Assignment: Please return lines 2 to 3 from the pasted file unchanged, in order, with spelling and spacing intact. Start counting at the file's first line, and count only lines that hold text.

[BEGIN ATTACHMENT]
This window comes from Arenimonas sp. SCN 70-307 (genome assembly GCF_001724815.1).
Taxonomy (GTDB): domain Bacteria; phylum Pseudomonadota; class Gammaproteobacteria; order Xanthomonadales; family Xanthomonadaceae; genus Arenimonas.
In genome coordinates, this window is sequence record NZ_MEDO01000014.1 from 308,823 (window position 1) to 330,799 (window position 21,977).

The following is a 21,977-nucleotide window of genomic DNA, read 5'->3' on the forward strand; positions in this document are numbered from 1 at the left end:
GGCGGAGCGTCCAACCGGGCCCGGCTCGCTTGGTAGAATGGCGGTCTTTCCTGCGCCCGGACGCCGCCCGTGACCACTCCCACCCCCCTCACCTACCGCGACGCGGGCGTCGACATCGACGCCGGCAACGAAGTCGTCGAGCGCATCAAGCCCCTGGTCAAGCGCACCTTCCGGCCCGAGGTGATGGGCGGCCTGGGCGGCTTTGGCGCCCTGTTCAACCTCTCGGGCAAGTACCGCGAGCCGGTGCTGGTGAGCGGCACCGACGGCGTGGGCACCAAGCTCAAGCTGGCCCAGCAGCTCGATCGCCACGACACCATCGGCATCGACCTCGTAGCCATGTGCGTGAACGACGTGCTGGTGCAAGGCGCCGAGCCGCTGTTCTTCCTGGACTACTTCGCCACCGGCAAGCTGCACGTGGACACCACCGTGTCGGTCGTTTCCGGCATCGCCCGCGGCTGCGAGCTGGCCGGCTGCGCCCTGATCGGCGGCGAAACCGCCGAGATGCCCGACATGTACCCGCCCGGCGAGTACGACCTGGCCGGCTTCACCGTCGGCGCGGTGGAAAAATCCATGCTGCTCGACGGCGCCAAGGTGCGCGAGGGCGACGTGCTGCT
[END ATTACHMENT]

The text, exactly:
Taxonomy (GTDB): domain Bacteria; phylum Pseudomonadota; class Gammaproteobacteria; order Xanthomonadales; family Xanthomonadaceae; genus Arenimonas.
In genome coordinates, this window is sequence record NZ_MEDO01000014.1 from 308,823 (window position 1) to 330,799 (window position 21,977).